Permaculture to us is creating sustainable long term methods and gardening. It is a way the ecosystem self regenerates and keeps going. It is also a way to eliminate the workload for ourselves by simply assisting nature and letting nature work its own magic. We are working with growing our own produce, but making it in a way that is practical and viable.
That is what we are doing here at Toms Creek. It is not about fighting with nature and forcing sustainability. In fact, nature is very efficient if you learn how to use what is already there.
Weather conditions are a challenge - first with bushfires, then droughts, then COVID and then floods. What we have learnt is, it makes more sense to get educated as quickly as possible on all the natural disasters and how to cope with them. And permaculture is something that we have to keep coming back to and keep asking ourselves, well, is this working? And how can we diversify to make more improvements to keep the system as sustainable as possible?
Getting the Fun Out
We are developing an outdoor kitchen for demonstrations and tastings of plant-based foods. GREEN, run by Leanne, is all about introducing people to new ways with plant-based foods and the approach is innovative and creative. We are trying to get a little community happening. This region has so much to offer. And food is always on the top of people's minds!
We want to have a family friendly bar, a place where people come to have picnics, we have cheese boxes and lemonade stands. It is about giving people a bit of old-fashioned values and a bit of something different for them to explore. There is nothing outlandish about what we are doing, we are keeping it humble.
Education is key, and we have our workshops for that. We want to share about growth and sustainability, and these classes will be run on site all year round. We have got a good group of teachers together teaching different crafts, different skills like weaving or beekeeping. Everyone in the family can get involved, and even for children it is fun for them to learn about bugs and go exploring in nature.
For people to learn about growth and sustainable living, we have our website and Facebook page and we are starting to become quite popular! We had something like 2000 hits in the first months and it's been growing steadily ever since. Curiously, most people are from Sydney but we also want to attract the local and regional community. We want to tell people we are here and this is a huge opportunity for us whenever we can get the word out about what we are doing!
I came from a background of interior design which means I worked a lot on making things look attractive and putting together things that people appreciate, and there is a lot of effort and attention to detail.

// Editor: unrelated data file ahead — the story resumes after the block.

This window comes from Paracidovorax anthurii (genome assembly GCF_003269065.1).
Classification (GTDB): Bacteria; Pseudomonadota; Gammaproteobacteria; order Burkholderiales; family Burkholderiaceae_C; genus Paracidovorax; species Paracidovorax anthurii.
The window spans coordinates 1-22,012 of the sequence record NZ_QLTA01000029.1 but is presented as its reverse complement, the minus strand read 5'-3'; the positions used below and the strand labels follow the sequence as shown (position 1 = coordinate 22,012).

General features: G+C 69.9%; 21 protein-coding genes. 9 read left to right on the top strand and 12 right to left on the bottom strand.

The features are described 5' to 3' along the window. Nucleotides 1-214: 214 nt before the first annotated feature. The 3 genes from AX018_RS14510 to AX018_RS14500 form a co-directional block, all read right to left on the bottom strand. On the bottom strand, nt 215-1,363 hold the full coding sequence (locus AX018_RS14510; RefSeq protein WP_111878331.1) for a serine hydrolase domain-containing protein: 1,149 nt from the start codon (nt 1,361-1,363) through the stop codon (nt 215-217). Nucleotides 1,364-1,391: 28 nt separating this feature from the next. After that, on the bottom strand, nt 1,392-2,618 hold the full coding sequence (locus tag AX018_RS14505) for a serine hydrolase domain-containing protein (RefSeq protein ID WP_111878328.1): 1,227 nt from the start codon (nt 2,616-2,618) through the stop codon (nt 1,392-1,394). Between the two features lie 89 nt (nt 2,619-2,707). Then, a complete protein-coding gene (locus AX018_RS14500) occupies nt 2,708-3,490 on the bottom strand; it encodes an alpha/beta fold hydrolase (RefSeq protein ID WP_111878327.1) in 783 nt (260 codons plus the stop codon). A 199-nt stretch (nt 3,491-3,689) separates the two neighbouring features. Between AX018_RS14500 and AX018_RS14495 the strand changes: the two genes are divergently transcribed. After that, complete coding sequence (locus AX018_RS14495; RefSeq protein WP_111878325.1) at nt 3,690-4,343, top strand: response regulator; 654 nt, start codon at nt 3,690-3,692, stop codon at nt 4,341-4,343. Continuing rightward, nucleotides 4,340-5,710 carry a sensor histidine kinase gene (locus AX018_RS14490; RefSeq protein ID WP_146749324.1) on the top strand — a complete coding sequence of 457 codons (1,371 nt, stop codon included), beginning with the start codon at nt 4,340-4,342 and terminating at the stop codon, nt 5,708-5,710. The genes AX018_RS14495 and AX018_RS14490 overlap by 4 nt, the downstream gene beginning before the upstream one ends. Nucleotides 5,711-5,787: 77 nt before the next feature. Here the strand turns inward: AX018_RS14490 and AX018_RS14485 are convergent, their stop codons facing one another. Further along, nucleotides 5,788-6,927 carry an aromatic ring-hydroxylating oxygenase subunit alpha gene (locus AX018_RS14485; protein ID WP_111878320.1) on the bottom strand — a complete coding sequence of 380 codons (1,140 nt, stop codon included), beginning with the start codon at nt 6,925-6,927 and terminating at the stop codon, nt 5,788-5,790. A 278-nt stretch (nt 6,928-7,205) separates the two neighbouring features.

In a garden or on a farm, that is quite a whole different ballgame. It is difficult making things look 'pretty'. You need to learn about how nature works. We are trying to create an environment that is for our community. It is not something they expect in a place like this in the middle of nowhere, but it is a beautiful space they can come into and we have so much to share with others. I find it all rather enchanting actually! We have got a greenhouse, a garden, picnic spots, and we have got a beautiful creek, and it is just about allowing people to go to nature and have a bit of time away from the hustle and bustle and just get off the Internet or the phones for a few minutes and just have a look around and get curious about their environment.
We were locked in for six weeks because of the floods and that was a huge challenge for us on so many levels. The curious thing is, animals know things before we do. They seem to be able to sense things like that and our livestock herd had already gone up to the highlands, so they were fine. We were stuck here with management issues looking after stock. We were so worried about that, but we were lucky enough to just be here and find a way to deal with the circumstances. It was horrific though. Right outside the greenhouse, we had so much water six meters high and just rushing past.
We do realise that no matter how well prepared we are, something could still happen. That is Mother Nature doing her thing, and we can only respond and adapt as best as we can.
Thanks to Leanne and Cardia, and we are already looking for another opportunity to visit Toms Creek so we can soak up more of the healthy energies there.
Sustainable living is even more desirable now with our modern lifestyles. The constant exposure to junk food, pollution, stress can wear down our bodies and spirits. Everything we do can have an impact on our environment. While it may be too overwhelming to think about climate change and how huge and impossible it may seem to reverse the effects, we can still make a difference by little changes we make now. It could be as simple as making a different choice, to use something that is natural, sustainable, reusable and recyclable.
Grow Sustainable Living is empowering people with the knowledge and tools to make that change. Their micro-courses teach people how to incorporate sustainability into their lifestyles regardless of where they live, and it is a way to expand one's perspective on clean and green living. When the stress of modern life gets too much, there is always something at Toms Creek to escape away to, whether it is a picnic, a goat tour or a farm tour. Living sustainably is easier than we think, and it is a philosophy for life!
2001 Toms Creek Road, Toms Creek, NSW 2446 Australia